- Communication Studies,
Erin Moran is a senior, president of its chapter of Public Relations Student Society of America, active in Friends of St. Vinny’s, a lacrosse coach and a home health aide. At 21, she is also a trustee on the Waunakee Village Board.
In the spring semester of her junior year, Moran filed paperwork after a bit of research confirmed that she was, in fact, old enough to run for office.
“I just really started to learn more about the process and village government and more about my hometown,” Moran said. “Waunakee is growing really fast and I live right on Main Street in my great-grandparents house, so there’s been a lot of development around us which is really good and it’s good for the village, but I almost started to feel like, ‘Okay, if I want to live here long term, I want a say in how this looks.’ “
Entering a local political race at 21 was never really Moran’s plan until this past year. She had been involved in her high school’s student government, where she learned she liked to lead and look at the big picture to find solutions. She thought maybe one day she would do city administration or run for school board.
“I looked at the board, and I didn’t really feel represented as a young person and as a woman. There was only one other woman on the board,” Moran said. “So, I decided it was time to try. I can’t really complain about things I’m not willing to fix.”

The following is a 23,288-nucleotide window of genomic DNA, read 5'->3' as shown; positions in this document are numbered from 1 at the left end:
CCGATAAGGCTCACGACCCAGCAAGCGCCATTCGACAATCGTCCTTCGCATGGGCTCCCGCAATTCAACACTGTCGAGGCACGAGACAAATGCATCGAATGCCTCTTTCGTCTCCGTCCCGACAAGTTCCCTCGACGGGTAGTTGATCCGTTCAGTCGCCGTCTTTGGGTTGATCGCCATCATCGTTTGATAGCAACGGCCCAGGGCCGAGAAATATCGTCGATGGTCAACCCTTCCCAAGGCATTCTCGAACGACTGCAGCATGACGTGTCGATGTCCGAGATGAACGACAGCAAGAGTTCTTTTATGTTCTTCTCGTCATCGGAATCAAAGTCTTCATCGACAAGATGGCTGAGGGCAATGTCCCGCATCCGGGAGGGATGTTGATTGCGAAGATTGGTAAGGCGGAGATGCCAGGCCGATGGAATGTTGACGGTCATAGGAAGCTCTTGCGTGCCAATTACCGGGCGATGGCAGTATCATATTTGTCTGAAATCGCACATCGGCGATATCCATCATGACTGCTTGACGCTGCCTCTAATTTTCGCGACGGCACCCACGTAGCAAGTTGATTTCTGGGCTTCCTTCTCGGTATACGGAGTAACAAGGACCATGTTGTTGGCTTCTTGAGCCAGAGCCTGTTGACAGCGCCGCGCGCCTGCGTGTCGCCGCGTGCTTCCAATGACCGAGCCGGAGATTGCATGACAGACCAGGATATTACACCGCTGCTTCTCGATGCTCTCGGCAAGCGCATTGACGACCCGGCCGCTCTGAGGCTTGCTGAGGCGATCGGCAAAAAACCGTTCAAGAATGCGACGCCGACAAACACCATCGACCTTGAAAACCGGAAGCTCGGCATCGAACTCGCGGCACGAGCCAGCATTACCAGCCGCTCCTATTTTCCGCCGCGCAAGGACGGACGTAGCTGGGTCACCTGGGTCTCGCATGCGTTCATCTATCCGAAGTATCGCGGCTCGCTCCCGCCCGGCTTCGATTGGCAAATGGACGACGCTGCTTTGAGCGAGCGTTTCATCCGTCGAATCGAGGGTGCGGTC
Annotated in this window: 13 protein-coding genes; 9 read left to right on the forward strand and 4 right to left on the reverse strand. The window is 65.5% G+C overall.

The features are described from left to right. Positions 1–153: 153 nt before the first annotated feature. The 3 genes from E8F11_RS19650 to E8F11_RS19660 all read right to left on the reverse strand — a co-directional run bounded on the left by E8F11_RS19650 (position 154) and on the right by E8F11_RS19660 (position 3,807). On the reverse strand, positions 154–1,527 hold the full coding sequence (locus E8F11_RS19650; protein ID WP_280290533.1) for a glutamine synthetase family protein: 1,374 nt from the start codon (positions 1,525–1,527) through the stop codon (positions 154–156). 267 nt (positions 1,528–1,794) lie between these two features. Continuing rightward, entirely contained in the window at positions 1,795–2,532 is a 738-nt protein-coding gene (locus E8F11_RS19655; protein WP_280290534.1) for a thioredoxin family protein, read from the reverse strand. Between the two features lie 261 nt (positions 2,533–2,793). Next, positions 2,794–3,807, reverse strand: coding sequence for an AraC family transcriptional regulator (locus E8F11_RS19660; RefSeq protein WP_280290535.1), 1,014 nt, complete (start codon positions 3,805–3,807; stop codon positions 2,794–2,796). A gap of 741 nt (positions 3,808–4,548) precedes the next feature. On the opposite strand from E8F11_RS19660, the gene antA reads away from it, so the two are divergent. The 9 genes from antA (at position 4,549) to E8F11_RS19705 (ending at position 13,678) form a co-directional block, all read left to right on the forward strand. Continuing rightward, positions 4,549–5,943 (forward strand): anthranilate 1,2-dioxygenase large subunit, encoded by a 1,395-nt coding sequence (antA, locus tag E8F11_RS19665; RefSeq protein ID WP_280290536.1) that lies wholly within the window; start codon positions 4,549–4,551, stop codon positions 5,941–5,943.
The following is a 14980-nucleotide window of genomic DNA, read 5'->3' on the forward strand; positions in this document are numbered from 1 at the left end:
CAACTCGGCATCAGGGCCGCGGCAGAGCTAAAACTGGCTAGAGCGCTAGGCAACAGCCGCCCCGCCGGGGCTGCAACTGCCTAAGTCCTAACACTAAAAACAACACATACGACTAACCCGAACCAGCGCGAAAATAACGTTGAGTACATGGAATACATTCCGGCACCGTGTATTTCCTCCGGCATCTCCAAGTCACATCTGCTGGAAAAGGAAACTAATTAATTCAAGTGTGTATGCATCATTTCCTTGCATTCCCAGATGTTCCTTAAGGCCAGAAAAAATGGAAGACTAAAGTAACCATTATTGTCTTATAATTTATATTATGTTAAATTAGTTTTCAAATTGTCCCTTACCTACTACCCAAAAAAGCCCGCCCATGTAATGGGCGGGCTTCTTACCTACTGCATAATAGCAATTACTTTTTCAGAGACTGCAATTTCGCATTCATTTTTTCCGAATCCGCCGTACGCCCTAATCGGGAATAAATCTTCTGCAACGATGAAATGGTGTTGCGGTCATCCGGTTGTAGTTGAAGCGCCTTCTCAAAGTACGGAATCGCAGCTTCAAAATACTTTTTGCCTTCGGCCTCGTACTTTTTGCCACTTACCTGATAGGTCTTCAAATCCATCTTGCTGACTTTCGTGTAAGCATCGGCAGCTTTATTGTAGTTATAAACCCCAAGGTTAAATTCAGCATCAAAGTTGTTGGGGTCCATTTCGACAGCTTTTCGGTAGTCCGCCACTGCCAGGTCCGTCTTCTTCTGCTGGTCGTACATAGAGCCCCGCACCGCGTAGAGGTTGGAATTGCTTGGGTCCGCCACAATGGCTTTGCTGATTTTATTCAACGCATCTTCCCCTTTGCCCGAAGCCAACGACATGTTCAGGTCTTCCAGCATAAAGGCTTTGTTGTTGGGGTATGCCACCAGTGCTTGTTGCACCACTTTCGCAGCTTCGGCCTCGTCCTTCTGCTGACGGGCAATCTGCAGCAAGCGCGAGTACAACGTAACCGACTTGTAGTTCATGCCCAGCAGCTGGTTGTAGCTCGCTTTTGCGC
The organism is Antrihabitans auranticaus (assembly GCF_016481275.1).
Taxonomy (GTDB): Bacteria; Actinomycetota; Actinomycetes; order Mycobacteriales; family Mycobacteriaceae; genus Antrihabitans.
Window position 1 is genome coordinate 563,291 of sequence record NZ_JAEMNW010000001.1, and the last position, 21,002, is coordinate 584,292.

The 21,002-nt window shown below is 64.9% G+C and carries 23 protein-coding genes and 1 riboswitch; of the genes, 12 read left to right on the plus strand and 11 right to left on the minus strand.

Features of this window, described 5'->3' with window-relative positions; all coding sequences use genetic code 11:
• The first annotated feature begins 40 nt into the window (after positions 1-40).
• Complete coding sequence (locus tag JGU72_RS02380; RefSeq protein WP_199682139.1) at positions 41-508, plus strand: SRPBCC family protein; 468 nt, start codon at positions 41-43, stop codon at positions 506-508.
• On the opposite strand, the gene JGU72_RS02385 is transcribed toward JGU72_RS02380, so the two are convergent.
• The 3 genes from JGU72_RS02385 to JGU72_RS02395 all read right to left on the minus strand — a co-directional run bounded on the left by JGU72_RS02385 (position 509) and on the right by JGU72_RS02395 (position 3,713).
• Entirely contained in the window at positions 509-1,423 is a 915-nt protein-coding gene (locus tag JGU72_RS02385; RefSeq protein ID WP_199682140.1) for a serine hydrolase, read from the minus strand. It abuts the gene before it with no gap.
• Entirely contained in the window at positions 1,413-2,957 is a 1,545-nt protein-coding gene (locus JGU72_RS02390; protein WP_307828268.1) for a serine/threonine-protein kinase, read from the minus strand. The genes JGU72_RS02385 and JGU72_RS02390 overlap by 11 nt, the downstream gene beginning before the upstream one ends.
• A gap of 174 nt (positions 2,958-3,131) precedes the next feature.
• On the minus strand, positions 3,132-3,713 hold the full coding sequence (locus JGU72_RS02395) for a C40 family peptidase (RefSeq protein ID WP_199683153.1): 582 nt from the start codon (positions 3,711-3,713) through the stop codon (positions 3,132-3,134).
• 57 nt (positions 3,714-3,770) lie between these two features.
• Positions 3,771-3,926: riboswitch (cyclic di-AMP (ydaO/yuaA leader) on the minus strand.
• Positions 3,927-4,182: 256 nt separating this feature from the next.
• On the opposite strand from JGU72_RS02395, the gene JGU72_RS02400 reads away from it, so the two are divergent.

When she announced her candidacy, Moran found support in both her Waunakee community and her Edgewood College community.
“My professors especially were just totally on board. I value that they know me as a person, they care about me as a student and they’re willing to work with me. They know how valuable to me this is as a person,” Moran said.
Moran says she was overwhelmed and humbled by the support she received in her campaign from mentors, professors, classmates and friends from both Waunakee and Edgewood College.
A Communication Studies major, opportunities in class helped to prepare Moran for her future campaign. Whether it was the social media class, the speakers and conferences or the interactivity in the classroom, the school she transferred to her sophomore year has provided the tools necessary for this new position.
“I’m from Waunakee, so I think I realized I just wanted to be in Madison. I missed the city,” Moran said of her choice to make the switch to Edgewood College. “I had attended an environmental stewardship boarding school for part of high school that had really small classes. I think I didn’t realize how small I wanted and how that actually impacted my education, so I value that at Edgewood College.”
Balancing work, school and life as a trustee takes a bit of juggling, but open communication with everyone involved has made the transition a little easier. Still, she’s not sure she’ll want to keep up a political career in the future.
“This wasn’t a stepping stone, I’m not going to become a senator. I just really care about the place I’m from and wanted to give back,” Moran said.
Moran didn’t set out to be an inspiration, but she’s happy that her decision to run has at least made some of her peers more aware of the options open to them in how they want to be involved in their communities.
“I had a friend I ran into that I graduated high school with, and she said she’d never cared about local government, knew nothing about it, didn’t realize we had a village board,” Moran said. “Then she said, ‘I started to look into it once you were running and when you won I became super excited and nerdy about it,’ and that’s so cool to hear.”